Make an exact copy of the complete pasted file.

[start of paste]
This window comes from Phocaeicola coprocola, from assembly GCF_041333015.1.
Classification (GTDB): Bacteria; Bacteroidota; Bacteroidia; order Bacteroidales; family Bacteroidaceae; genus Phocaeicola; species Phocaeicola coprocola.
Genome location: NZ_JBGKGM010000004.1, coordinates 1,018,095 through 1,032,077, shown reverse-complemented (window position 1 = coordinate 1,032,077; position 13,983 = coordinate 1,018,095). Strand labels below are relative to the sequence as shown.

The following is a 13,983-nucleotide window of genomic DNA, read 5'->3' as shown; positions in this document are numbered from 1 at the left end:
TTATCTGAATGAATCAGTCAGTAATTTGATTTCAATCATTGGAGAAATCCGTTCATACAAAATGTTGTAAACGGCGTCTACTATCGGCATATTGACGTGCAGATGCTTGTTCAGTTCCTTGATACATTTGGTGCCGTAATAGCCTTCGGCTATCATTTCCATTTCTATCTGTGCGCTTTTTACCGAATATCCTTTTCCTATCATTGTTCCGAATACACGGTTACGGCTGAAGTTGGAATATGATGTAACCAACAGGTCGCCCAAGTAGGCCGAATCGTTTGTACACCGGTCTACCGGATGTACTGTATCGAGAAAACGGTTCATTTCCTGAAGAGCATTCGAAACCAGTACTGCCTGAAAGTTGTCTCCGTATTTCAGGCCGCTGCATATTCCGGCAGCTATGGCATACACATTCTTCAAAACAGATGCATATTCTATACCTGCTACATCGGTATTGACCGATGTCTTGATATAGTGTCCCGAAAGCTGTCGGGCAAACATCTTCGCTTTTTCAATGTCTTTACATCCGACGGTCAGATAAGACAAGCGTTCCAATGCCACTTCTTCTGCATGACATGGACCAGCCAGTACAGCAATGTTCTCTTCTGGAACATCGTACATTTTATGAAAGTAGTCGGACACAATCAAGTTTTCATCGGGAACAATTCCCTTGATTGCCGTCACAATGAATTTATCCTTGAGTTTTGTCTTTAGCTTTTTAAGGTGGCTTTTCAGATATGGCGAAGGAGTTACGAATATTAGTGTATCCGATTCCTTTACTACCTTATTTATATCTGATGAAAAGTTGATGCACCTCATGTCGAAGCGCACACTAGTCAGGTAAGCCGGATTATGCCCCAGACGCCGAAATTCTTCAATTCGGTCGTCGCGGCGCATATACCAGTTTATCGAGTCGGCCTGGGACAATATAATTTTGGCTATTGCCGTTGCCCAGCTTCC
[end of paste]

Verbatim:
This window comes from Phocaeicola coprocola, from assembly GCF_041333015.1.
Classification (GTDB): Bacteria; Bacteroidota; Bacteroidia; order Bacteroidales; family Bacteroidaceae; genus Phocaeicola; species Phocaeicola coprocola.
Genome location: NZ_JBGKGM010000004.1, coordinates 1,018,095 through 1,032,077, shown reverse-complemented (window position 1 = coordinate 1,032,077; position 13,983 = coordinate 1,018,095). Strand labels below are relative to the sequence as shown.

The following is a 13,983-nucleotide window of genomic DNA, read 5'->3' as shown; positions in this document are numbered from 1 at the left end:
TTATCTGAATGAATCAGTCAGTAATTTGATTTCAATCATTGGAGAAATCCGTTCATACAAAATGTTGTAAACGGCGTCTACTATCGGCATATTGACGTGCAGATGCTTGTTCAGTTCCTTGATACATTTGGTGCCGTAATAGCCTTCGGCTATCATTTCCATTTCTATCTGTGCGCTTTTTACCGAATATCCTTTTCCTATCATTGTTCCGAATACACGGTTACGGCTGAAGTTGGAATATGATGTAACCAACAGGTCGCCCAAGTAGGCCGAATCGTTTGTACACCGGTCTACCGGATGTACTGTATCGAGAAAACGGTTCATTTCCTGAAGAGCATTCGAAACCAGTACTGCCTGAAAGTTGTCTCCGTATTTCAGGCCGCTGCATATTCCGGCAGCTATGGCATACACATTCTTCAAAACAGATGCATATTCTATACCTGCTACATCGGTATTGACCGATGTCTTGATATAGTGTCCCGAAAGCTGTCGGGCAAACATCTTCGCTTTTTCAATGTCTTTACATCCGACGGTCAGATAAGACAAGCGTTCCAATGCCACTTCTTCTGCATGACATGGACCAGCCAGTACAGCAATGTTCTCTTCTGGAACATCGTACATTTTATGAAAGTAGTCGGACACAATCAAGTTTTCATCGGGAACAATTCCCTTGATTGCCGTCACAATGAATTTATCCTTGAGTTTTGTCTTTAGCTTTTTAAGGTGGCTTTTCAGATATGGCGAAGGAGTTACGAATATTAGTGTATCCGATTCCTTTACTACCTTATTTATATCTGATGAAAAGTTGATGCACCTCATGTCGAAGCGCACACTAGTCAGGTAAGCCGGATTATGCCCCAGACGCCGAAATTCTTCAATTCGGTCGTCGCGGCGCATATACCAGTTTATCGAGTCGGCCTGGGACAATATAATTTTGGCTATTGCCGTTGCCCAGCTTCC